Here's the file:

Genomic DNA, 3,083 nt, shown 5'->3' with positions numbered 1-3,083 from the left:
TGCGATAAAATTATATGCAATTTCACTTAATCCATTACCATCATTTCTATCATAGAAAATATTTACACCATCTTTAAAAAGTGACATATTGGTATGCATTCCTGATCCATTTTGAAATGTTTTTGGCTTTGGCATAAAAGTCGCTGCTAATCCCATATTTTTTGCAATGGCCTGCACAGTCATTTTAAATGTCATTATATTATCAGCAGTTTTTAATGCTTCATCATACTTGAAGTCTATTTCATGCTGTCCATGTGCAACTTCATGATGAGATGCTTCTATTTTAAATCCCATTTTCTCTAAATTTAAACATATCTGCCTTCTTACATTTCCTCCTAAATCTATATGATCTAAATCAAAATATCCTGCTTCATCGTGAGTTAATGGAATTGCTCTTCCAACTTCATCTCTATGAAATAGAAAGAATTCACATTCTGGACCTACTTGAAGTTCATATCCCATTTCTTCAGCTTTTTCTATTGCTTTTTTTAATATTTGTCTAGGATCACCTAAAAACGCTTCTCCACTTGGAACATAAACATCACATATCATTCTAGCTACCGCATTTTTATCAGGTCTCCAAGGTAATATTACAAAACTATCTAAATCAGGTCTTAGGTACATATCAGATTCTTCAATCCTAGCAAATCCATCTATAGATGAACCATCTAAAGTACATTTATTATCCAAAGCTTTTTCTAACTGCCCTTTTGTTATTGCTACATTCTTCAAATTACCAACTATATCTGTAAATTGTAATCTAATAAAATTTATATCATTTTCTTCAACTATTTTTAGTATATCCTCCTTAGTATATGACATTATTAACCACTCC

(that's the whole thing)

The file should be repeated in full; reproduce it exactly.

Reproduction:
Genomic DNA, 3,083 nt, shown 5'->3' with positions numbered 1-3,083 from the left:
TGCGATAAAATTATATGCAATTTCACTTAATCCATTACCATCATTTCTATCATAGAAAATATTTACACCATCTTTAAAAAGTGACATATTGGTATGCATTCCTGATCCATTTTGAAATGTTTTTGGCTTTGGCATAAAAGTCGCTGCTAATCCCATATTTTTTGCAATGGCCTGCACAGTCATTTTAAATGTCATTATATTATCAGCAGTTTTTAATGCTTCATCATACTTGAAGTCTATTTCATGCTGTCCATGTGCAACTTCATGATGAGATGCTTCTATTTTAAATCCCATTTTCTCTAAATTTAAACATATCTGCCTTCTTACATTTCCTCCTAAATCTATATGATCTAAATCAAAATATCCTGCTTCATCGTGAGTTAATGGAATTGCTCTTCCAACTTCATCTCTATGAAATAGAAAGAATTCACATTCTGGACCTACTTGAAGTTCATATCCCATTTCTTCAGCTTTTTCTATTGCTTTTTTTAATATTTGTCTAGGATCACCTAAAAACGCTTCTCCACTTGGAACATAAACATCACATATCATTCTAGCTACCGCATTTTTATCAGGTCTCCAAGGTAATATTACAAAACTATCTAAATCAGGTCTTAGGTACATATCAGATTCTTCAATCCTAGCAAATCCATCTATAGATGAACCATCTAAAGTACATTTATTATCCAAAGCTTTTTCTAACTGCCCTTTTGTTATTGCTACATTCTTCAAATTACCAACTATATCTGTAAATTGTAATCTAATAAAATTTATATCATTTTCTTCAACTATTTTTAGTATATCCTCCTTAGTATATGACATTATTAACCACTCC